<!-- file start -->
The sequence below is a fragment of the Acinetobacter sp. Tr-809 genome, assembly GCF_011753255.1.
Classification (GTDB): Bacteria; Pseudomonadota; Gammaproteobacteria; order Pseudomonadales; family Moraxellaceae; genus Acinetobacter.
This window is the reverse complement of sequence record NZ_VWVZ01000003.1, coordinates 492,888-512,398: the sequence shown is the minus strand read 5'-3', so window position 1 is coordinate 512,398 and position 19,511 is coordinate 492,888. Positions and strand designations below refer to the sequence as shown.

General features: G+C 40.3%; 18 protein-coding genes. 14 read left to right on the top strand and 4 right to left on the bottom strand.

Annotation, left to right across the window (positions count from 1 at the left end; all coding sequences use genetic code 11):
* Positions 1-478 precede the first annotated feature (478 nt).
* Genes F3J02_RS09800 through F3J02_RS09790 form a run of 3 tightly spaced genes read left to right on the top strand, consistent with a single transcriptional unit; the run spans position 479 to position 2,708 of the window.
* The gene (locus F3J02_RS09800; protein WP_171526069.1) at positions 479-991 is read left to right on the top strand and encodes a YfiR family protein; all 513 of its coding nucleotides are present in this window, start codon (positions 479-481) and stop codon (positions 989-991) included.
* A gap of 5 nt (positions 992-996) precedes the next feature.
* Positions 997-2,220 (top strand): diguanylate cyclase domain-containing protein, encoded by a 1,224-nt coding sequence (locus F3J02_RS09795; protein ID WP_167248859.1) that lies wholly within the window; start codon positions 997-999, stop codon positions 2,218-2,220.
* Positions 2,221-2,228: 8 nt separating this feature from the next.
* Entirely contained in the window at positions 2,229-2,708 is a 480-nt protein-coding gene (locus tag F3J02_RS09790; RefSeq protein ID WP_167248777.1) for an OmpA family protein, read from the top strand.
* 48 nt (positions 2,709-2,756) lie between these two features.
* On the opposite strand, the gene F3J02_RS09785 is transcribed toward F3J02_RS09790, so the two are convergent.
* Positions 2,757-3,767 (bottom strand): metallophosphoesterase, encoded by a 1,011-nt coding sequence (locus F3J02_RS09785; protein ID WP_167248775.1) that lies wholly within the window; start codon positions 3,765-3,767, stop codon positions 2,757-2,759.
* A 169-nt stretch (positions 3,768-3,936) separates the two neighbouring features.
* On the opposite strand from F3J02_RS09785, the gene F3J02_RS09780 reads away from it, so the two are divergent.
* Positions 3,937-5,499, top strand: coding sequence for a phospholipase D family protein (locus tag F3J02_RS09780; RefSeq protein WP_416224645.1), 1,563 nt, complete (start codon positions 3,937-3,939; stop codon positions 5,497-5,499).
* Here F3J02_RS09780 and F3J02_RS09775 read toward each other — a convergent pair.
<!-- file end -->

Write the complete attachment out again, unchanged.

The sequence below is a fragment of the Acinetobacter sp. Tr-809 genome, assembly GCF_011753255.1.
Classification (GTDB): Bacteria; Pseudomonadota; Gammaproteobacteria; order Pseudomonadales; family Moraxellaceae; genus Acinetobacter.
This window is the reverse complement of sequence record NZ_VWVZ01000003.1, coordinates 492,888-512,398: the sequence shown is the minus strand read 5'-3', so window position 1 is coordinate 512,398 and position 19,511 is coordinate 492,888. Positions and strand designations below refer to the sequence as shown.

General features: G+C 40.3%; 18 protein-coding genes. 14 read left to right on the top strand and 4 right to left on the bottom strand.

Annotation, left to right across the window (positions count from 1 at the left end; all coding sequences use genetic code 11):
* Positions 1-478 precede the first annotated feature (478 nt).
* Genes F3J02_RS09800 through F3J02_RS09790 form a run of 3 tightly spaced genes read left to right on the top strand, consistent with a single transcriptional unit; the run spans position 479 to position 2,708 of the window.
* The gene (locus F3J02_RS09800; protein WP_171526069.1) at positions 479-991 is read left to right on the top strand and encodes a YfiR family protein; all 513 of its coding nucleotides are present in this window, start codon (positions 479-481) and stop codon (positions 989-991) included.
* A gap of 5 nt (positions 992-996) precedes the next feature.
* Positions 997-2,220 (top strand): diguanylate cyclase domain-containing protein, encoded by a 1,224-nt coding sequence (locus F3J02_RS09795; protein ID WP_167248859.1) that lies wholly within the window; start codon positions 997-999, stop codon positions 2,218-2,220.
* Positions 2,221-2,228: 8 nt separating this feature from the next.
* Entirely contained in the window at positions 2,229-2,708 is a 480-nt protein-coding gene (locus tag F3J02_RS09790; RefSeq protein ID WP_167248777.1) for an OmpA family protein, read from the top strand.
* 48 nt (positions 2,709-2,756) lie between these two features.
* On the opposite strand, the gene F3J02_RS09785 is transcribed toward F3J02_RS09790, so the two are convergent.
* Positions 2,757-3,767 (bottom strand): metallophosphoesterase, encoded by a 1,011-nt coding sequence (locus F3J02_RS09785; protein ID WP_167248775.1) that lies wholly within the window; start codon positions 3,765-3,767, stop codon positions 2,757-2,759.
* A 169-nt stretch (positions 3,768-3,936) separates the two neighbouring features.
* On the opposite strand from F3J02_RS09785, the gene F3J02_RS09780 reads away from it, so the two are divergent.
* Positions 3,937-5,499, top strand: coding sequence for a phospholipase D family protein (locus tag F3J02_RS09780; RefSeq protein WP_416224645.1), 1,563 nt, complete (start codon positions 3,937-3,939; stop codon positions 5,497-5,499).
* Here F3J02_RS09780 and F3J02_RS09775 read toward each other — a convergent pair.